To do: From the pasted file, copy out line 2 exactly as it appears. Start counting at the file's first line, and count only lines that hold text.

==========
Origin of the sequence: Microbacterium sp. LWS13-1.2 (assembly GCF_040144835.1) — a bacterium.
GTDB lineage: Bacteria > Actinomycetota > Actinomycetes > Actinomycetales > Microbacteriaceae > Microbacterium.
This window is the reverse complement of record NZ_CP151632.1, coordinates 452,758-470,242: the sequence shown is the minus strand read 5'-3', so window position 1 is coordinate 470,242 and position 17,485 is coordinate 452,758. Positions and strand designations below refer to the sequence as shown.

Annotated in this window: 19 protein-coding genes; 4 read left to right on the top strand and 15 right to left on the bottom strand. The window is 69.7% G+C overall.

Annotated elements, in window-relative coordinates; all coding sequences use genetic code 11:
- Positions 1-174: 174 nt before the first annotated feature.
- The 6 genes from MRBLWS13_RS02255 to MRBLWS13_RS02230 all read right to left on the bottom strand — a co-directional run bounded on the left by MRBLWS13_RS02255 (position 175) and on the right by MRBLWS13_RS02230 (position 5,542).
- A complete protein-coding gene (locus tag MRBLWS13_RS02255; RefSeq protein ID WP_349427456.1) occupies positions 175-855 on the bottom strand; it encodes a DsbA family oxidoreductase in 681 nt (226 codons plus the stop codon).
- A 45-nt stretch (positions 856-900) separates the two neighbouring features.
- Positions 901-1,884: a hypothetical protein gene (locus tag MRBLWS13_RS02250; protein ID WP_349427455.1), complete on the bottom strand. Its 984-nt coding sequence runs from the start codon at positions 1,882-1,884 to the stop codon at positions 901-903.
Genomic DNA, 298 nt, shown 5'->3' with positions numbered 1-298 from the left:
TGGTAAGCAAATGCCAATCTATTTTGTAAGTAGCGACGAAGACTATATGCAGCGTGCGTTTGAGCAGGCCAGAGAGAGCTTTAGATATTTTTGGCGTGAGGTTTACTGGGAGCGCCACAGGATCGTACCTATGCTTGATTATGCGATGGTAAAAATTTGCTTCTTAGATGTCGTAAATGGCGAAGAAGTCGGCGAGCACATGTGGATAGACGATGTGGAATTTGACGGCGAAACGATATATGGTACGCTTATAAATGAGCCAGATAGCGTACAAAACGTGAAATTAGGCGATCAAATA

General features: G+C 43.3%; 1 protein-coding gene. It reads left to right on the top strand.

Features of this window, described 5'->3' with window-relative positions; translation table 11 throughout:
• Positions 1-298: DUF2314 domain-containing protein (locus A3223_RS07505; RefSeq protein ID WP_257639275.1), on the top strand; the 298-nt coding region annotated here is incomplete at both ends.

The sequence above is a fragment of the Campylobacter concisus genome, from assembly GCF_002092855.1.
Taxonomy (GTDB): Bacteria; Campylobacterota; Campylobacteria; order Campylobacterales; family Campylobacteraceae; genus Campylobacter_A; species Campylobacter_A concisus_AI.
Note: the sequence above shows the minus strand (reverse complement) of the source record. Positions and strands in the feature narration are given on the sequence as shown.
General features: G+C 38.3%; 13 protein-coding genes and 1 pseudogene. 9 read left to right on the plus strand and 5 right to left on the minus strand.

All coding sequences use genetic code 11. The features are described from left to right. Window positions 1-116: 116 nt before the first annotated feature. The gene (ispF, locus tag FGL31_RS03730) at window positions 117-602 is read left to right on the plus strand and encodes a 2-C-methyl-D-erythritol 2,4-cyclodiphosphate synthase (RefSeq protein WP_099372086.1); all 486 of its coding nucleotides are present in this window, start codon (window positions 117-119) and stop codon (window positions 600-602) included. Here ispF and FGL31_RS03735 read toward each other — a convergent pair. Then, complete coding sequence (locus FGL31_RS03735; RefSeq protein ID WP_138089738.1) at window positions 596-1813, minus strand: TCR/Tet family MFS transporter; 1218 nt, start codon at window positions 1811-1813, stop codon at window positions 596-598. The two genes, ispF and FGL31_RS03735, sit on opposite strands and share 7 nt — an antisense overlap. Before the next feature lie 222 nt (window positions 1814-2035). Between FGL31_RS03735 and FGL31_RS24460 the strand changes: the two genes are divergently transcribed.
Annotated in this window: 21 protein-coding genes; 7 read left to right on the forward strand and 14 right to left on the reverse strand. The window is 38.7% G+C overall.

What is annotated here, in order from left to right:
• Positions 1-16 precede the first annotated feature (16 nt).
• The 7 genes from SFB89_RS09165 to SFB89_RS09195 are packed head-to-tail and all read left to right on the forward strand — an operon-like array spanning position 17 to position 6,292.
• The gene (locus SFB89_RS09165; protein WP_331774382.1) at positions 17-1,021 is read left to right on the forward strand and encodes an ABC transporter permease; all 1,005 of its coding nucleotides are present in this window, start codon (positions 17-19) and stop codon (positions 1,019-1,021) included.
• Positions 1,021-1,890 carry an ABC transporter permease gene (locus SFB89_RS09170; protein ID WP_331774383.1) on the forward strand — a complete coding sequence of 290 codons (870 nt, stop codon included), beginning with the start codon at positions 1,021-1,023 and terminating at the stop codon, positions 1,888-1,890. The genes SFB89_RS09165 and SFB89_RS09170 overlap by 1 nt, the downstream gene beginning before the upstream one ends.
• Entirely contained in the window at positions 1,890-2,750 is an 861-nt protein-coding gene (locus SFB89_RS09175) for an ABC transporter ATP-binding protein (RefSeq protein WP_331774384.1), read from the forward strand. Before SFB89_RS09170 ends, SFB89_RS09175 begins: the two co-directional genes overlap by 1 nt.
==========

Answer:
GTDB lineage: Bacteria > Actinomycetota > Actinomycetes > Actinomycetales > Microbacteriaceae > Microbacterium.